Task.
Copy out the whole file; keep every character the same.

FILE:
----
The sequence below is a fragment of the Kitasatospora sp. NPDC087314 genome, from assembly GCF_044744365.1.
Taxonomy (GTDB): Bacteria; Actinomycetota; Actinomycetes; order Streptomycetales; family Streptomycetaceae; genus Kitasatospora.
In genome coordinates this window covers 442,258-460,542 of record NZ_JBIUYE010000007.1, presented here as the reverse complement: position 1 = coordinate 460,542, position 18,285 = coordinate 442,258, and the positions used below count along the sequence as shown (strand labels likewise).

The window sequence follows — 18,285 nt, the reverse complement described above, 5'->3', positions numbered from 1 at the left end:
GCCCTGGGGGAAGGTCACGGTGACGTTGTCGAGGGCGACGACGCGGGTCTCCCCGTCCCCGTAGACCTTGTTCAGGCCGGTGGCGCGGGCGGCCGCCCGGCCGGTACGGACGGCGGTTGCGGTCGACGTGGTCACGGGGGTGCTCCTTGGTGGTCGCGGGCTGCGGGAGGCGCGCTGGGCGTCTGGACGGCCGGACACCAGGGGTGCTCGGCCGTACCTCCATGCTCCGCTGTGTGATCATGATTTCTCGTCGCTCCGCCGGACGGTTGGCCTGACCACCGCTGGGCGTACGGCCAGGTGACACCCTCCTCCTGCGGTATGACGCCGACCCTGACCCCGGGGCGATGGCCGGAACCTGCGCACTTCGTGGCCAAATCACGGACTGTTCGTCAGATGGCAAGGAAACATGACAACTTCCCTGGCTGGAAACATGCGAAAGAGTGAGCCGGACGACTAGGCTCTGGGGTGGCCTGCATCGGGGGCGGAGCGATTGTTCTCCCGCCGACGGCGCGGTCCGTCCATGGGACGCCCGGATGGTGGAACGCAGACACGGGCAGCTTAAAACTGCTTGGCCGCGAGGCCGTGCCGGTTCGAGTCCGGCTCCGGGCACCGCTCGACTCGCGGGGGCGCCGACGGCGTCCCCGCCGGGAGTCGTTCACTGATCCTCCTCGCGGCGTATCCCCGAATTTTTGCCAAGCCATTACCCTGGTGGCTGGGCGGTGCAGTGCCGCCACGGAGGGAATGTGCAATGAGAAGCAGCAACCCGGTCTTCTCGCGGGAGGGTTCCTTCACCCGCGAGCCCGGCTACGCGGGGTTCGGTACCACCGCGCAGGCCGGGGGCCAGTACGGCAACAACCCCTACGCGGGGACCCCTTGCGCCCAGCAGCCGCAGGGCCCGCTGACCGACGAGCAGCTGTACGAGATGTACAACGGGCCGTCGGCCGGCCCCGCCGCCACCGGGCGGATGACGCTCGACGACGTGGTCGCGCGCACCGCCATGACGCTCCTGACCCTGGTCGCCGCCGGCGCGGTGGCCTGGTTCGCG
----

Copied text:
The sequence below is a fragment of the Kitasatospora sp. NPDC087314 genome, from assembly GCF_044744365.1.
Taxonomy (GTDB): Bacteria; Actinomycetota; Actinomycetes; order Streptomycetales; family Streptomycetaceae; genus Kitasatospora.
In genome coordinates this window covers 442,258-460,542 of record NZ_JBIUYE010000007.1, presented here as the reverse complement: position 1 = coordinate 460,542, position 18,285 = coordinate 442,258, and the positions used below count along the sequence as shown (strand labels likewise).

The window sequence follows — 18,285 nt, the reverse complement described above, 5'->3', positions numbered from 1 at the left end:
GCCCTGGGGGAAGGTCACGGTGACGTTGTCGAGGGCGACGACGCGGGTCTCCCCGTCCCCGTAGACCTTGTTCAGGCCGGTGGCGCGGGCGGCCGCCCGGCCGGTACGGACGGCGGTTGCGGTCGACGTGGTCACGGGGGTGCTCCTTGGTGGTCGCGGGCTGCGGGAGGCGCGCTGGGCGTCTGGACGGCCGGACACCAGGGGTGCTCGGCCGTACCTCCATGCTCCGCTGTGTGATCATGATTTCTCGTCGCTCCGCCGGACGGTTGGCCTGACCACCGCTGGGCGTACGGCCAGGTGACACCCTCCTCCTGCGGTATGACGCCGACCCTGACCCCGGGGCGATGGCCGGAACCTGCGCACTTCGTGGCCAAATCACGGACTGTTCGTCAGATGGCAAGGAAACATGACAACTTCCCTGGCTGGAAACATGCGAAAGAGTGAGCCGGACGACTAGGCTCTGGGGTGGCCTGCATCGGGGGCGGAGCGATTGTTCTCCCGCCGACGGCGCGGTCCGTCCATGGGACGCCCGGATGGTGGAACGCAGACACGGGCAGCTTAAAACTGCTTGGCCGCGAGGCCGTGCCGGTTCGAGTCCGGCTCCGGGCACCGCTCGACTCGCGGGGGCGCCGACGGCGTCCCCGCCGGGAGTCGTTCACTGATCCTCCTCGCGGCGTATCCCCGAATTTTTGCCAAGCCATTACCCTGGTGGCTGGGCGGTGCAGTGCCGCCACGGAGGGAATGTGCAATGAGAAGCAGCAACCCGGTCTTCTCGCGGGAGGGTTCCTTCACCCGCGAGCCCGGCTACGCGGGGTTCGGTACCACCGCGCAGGCCGGGGGCCAGTACGGCAACAACCCCTACGCGGGGACCCCTTGCGCCCAGCAGCCGCAGGGCCCGCTGACCGACGAGCAGCTGTACGAGATGTACAACGGGCCGTCGGCCGGCCCCGCCGCCACCGGGCGGATGACGCTCGACGACGTGGTCGCGCGCACCGCCATGACGCTCCTGACCCTGGTCGCCGCCGGCGCGGTGGCCTGGTTCGCG